Lobster loving

Original content post by our blogger Aimee Louw. Check all of her contributions.

I’m sitting there eating a spinach salad in Boston Pizza with an older guy I had met in a grocery store parking lot. It’s a first date. We have nothing in common.

He, a displaced east coast fisherman looking for a good time, preferably to a soundtrack of 80s hair rock, me, an uncomfortable college music student looking for validation, experience, and excitement.

He’s eating heartily and telling me about lobster, flipping through one of those 1990’s-era drugstore photo albums. He’s describing the different types of lobster traps and lamenting that there is less and less work every year on the sea. I’m nodding and picking at my food, thinking he’ll find me more attractive if I eat less.

We make a strange pair, to be sure, but not for the reason he thinks.

We’re eating, he’s talking, I’m listening, and then the question comes. A question I have grown accustomed to, growing up with an atypical body, but a question that shocks and hurts all the same when I hear it:

“So, what’s your… your…” and he elaborates with hand motions, expecting me to fill in the rest.

“My…?”

“Your, you know…”

“Umm” I stall.

Silence, salad, shame, and images of lobster fill my being. Then he pipes up with,

“don’t worry, it doesn’t bother me, I have a niece who was born with… well… she needs help.”

“Oh.”

“Don’t worry, I think you’re beautiful anyway.”

It hurt to realize that while I was wondering if my date found me cute and if he would want to see me again, he was asking himself, basically, what my problem was. I felt uncomfortable but at the time didn’t know exactly why.

Time has passed and I have done a lot of soul-searching. My way of thinking about disability and the expectations placed on us has expanded. So here’s why I was uncomfortable:

There’s this often unspoken expectation that people with disabilities should a) explain ourselves when dating, and b) that we should know that we’re deficient and therefore be grateful for whatever attention we get.

Basically, we’re throwing non-disabled people’s perceptions of how a person should look and communicate off, and it is up to us to do what we can to fit their expectations. And if we can’t, we are expected to apologize for that in the form of explanations. On their terms.

In the moment, I felt uncomfortable because I wasn’t the person bringing up the topic of disability. He was. There’s power in asking about someone’s experience when that person is part of a minority. I did not mention or show that I would be open to discussing that very intimate part of myself. It didn’t even cross my mind until he brought it up. And at the time, I was just learning about what my disability meant for me, let alone anyone else.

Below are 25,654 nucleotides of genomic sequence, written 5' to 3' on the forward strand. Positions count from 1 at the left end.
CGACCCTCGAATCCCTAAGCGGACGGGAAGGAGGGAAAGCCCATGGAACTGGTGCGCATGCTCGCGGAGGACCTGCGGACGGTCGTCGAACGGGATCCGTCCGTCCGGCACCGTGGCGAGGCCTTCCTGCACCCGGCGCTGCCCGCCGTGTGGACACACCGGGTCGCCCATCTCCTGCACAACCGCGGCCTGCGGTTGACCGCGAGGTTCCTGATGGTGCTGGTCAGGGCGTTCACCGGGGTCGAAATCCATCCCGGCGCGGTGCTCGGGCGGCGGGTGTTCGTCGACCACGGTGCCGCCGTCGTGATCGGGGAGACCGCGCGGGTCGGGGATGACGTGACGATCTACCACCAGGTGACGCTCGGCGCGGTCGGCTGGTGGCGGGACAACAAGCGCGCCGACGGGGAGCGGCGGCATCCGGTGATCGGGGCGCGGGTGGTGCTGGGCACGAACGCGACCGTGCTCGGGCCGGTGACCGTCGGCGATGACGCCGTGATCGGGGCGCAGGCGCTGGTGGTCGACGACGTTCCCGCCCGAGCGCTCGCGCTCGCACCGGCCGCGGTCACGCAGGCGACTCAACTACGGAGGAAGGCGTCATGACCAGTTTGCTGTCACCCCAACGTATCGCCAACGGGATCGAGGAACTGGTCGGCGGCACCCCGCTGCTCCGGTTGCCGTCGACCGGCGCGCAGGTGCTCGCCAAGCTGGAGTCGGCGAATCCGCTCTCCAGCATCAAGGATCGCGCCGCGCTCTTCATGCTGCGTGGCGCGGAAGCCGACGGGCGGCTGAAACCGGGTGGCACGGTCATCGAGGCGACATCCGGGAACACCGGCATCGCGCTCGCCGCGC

It was our first date! He felt completely entitled to every bit of information about me, while disregarding my entitlement to personal privacy. He didn’t consider how his question would make me feel.

It’s hard as young women seeking love to stand up for ourselves when we put our feelings on the line. And while I joke about this obviously wrong fit of a date now, at the time I was smitten and did not write him off because he overextended his boundary.

The thing is, from where I sit now, I would slap that older man going out with a girl half his age and tell him that he should know better than knocking her confidence down just so that his affection or attention can bring it back up again.

From where I sit now, I would tell that younger version of myself that it is he who is making things awkward. I would insist on making him spell out his prejudice, his questioning the difference my body signifies by staying silent, saying with my eyes ‘you want to make this awkward? Let’s dance!’

I would tell her that spinach salad is delicious, but not enough for the solid appetite she had and I have still. That buying into the expectation for girls to not eat is not a good way to get a boyfriend. I would encourage her to eat with all the fervour and pleasure in her being! Because we should never deprive ourselves in the name of acceptance.

Most of all, I would tell her that she does not have to disclose anything that she doesn’t want to… ever! Not to dates, not to friends, not to bosses, nobody. And when she does want to share that side of herself she should accept nothing but respect and openness from the person on the opposite side of the table.